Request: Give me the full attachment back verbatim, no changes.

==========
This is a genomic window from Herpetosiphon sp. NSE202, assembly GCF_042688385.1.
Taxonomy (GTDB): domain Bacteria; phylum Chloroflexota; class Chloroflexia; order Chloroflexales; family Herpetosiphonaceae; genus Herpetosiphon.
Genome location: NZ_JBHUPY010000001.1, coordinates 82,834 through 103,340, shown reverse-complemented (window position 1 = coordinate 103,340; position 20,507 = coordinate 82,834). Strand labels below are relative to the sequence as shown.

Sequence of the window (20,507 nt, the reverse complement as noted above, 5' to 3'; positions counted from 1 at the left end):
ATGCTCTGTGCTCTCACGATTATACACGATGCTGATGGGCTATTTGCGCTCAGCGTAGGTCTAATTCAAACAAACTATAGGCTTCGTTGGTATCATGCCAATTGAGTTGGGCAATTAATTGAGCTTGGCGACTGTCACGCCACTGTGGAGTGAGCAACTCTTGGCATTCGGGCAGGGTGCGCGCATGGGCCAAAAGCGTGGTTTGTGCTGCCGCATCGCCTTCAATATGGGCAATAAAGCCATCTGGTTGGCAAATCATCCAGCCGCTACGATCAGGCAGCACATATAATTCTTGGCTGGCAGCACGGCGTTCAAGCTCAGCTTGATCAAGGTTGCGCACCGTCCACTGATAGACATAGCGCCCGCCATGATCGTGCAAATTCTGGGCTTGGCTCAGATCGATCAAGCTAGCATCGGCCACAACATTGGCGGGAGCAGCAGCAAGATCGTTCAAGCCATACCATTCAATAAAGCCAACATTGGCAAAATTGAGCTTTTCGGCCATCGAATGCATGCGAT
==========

This is a genomic window from Herpetosiphon sp. NSE202, assembly GCF_042688385.1.
Taxonomy (GTDB): domain Bacteria; phylum Chloroflexota; class Chloroflexia; order Chloroflexales; family Herpetosiphonaceae; genus Herpetosiphon.
Genome location: NZ_JBHUPY010000001.1, coordinates 82,834 through 103,340, shown reverse-complemented (window position 1 = coordinate 103,340; position 20,507 = coordinate 82,834). Strand labels below are relative to the sequence as shown.

Sequence of the window (20,507 nt, the reverse complement as noted above, 5' to 3'; positions counted from 1 at the left end):
ATGCTCTGTGCTCTCACGATTATACACGATGCTGATGGGCTATTTGCGCTCAGCGTAGGTCTAATTCAAACAAACTATAGGCTTCGTTGGTATCATGCCAATTGAGTTGGGCAATTAATTGAGCTTGGCGACTGTCACGCCACTGTGGAGTGAGCAACTCTTGGCATTCGGGCAGGGTGCGCGCATGGGCCAAAAGCGTGGTTTGTGCTGCCGCATCGCCTTCAATATGGGCAATAAAGCCATCTGGTTGGCAAATCATCCAGCCGCTACGATCAGGCAGCACATATAATTCTTGGCTGGCAGCACGGCGTTCAAGCTCAGCTTGATCAAGGTTGCGCACCGTCCACTGATAGACATAGCGCCCGCCATGATCGTGCAAATTCTGGGCTTGGCTCAGATCGATCAAGCTAGCATCGGCCACAACATTGGCGGGAGCAGCAGCAAGATCGTTCAAGCCATACCATTCAATAAAGCCAACATTGGCAAAATTGAGCTTTTCGGCCATCGAATGCATGCGAT